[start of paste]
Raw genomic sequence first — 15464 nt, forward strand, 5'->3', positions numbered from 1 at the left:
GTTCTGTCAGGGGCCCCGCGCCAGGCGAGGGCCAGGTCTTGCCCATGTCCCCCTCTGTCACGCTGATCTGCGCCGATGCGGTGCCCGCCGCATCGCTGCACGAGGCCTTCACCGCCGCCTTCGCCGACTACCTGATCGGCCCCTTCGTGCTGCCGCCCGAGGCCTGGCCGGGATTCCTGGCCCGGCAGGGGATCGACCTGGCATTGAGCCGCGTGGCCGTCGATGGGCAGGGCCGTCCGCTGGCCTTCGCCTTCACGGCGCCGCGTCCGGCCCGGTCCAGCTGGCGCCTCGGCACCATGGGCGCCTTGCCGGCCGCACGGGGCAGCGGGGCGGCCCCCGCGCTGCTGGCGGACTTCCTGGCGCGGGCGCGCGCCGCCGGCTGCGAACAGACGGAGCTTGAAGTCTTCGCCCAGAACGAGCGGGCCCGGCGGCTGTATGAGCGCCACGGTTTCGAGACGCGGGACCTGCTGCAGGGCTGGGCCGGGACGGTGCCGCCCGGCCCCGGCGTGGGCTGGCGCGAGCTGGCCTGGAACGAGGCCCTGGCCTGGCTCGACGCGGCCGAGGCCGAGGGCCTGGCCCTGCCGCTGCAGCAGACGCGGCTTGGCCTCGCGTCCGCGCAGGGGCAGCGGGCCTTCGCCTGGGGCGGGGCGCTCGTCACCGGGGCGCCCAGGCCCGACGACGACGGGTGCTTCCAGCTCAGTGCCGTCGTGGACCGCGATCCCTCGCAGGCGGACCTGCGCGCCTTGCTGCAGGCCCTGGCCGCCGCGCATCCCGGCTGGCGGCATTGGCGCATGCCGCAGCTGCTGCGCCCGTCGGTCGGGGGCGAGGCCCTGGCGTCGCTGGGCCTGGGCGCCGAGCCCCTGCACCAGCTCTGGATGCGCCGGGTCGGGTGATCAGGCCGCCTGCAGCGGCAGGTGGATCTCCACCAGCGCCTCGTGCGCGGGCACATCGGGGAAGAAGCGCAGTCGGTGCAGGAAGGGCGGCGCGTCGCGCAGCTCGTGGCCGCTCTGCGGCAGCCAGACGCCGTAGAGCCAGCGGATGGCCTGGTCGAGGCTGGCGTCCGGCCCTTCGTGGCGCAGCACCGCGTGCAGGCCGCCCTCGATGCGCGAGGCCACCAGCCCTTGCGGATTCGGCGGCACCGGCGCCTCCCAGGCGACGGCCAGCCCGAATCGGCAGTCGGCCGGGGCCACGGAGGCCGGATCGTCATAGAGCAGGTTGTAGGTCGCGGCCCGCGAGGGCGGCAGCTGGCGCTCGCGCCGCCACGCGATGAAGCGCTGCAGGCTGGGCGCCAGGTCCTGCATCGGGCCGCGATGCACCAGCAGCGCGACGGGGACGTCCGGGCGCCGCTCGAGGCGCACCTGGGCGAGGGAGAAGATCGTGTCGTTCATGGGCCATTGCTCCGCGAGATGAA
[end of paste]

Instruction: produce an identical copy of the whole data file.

Raw genomic sequence first — 15464 nt, forward strand, 5'->3', positions numbered from 1 at the left:
GTTCTGTCAGGGGCCCCGCGCCAGGCGAGGGCCAGGTCTTGCCCATGTCCCCCTCTGTCACGCTGATCTGCGCCGATGCGGTGCCCGCCGCATCGCTGCACGAGGCCTTCACCGCCGCCTTCGCCGACTACCTGATCGGCCCCTTCGTGCTGCCGCCCGAGGCCTGGCCGGGATTCCTGGCCCGGCAGGGGATCGACCTGGCATTGAGCCGCGTGGCCGTCGATGGGCAGGGCCGTCCGCTGGCCTTCGCCTTCACGGCGCCGCGTCCGGCCCGGTCCAGCTGGCGCCTCGGCACCATGGGCGCCTTGCCGGCCGCACGGGGCAGCGGGGCGGCCCCCGCGCTGCTGGCGGACTTCCTGGCGCGGGCGCGCGCCGCCGGCTGCGAACAGACGGAGCTTGAAGTCTTCGCCCAGAACGAGCGGGCCCGGCGGCTGTATGAGCGCCACGGTTTCGAGACGCGGGACCTGCTGCAGGGCTGGGCCGGGACGGTGCCGCCCGGCCCCGGCGTGGGCTGGCGCGAGCTGGCCTGGAACGAGGCCCTGGCCTGGCTCGACGCGGCCGAGGCCGAGGGCCTGGCCCTGCCGCTGCAGCAGACGCGGCTTGGCCTCGCGTCCGCGCAGGGGCAGCGGGCCTTCGCCTGGGGCGGGGCGCTCGTCACCGGGGCGCCCAGGCCCGACGACGACGGGTGCTTCCAGCTCAGTGCCGTCGTGGACCGCGATCCCTCGCAGGCGGACCTGCGCGCCTTGCTGCAGGCCCTGGCCGCCGCGCATCCCGGCTGGCGGCATTGGCGCATGCCGCAGCTGCTGCGCCCGTCGGTCGGGGGCGAGGCCCTGGCGTCGCTGGGCCTGGGCGCCGAGCCCCTGCACCAGCTCTGGATGCGCCGGGTCGGGTGATCAGGCCGCCTGCAGCGGCAGGTGGATCTCCACCAGCGCCTCGTGCGCGGGCACATCGGGGAAGAAGCGCAGTCGGTGCAGGAAGGGCGGCGCGTCGCGCAGCTCGTGGCCGCTCTGCGGCAGCCAGACGCCGTAGAGCCAGCGGATGGCCTGGTCGAGGCTGGCGTCCGGCCCTTCGTGGCGCAGCACCGCGTGCAGGCCGCCCTCGATGCGCGAGGCCACCAGCCCTTGCGGATTCGGCGGCACCGGCGCCTCCCAGGCGACGGCCAGCCCGAATCGGCAGTCGGCCGGGGCCACGGAGGCCGGATCGTCATAGAGCAGGTTGTAGGTCGCGGCCCGCGAGGGCGGCAGCTGGCGCTCGCGCCGCCACGCGATGAAGCGCTGCAGGCTGGGCGCCAGGTCCTGCATCGGGCCGCGATGCACCAGCAGCGCGACGGGGACGTCCGGGCGCCGCTCGAGGCGCACCTGGGCGAGGGAGAAGATCGTGTCGTTCATGGGCCATTGCTCCGCGAGATGAA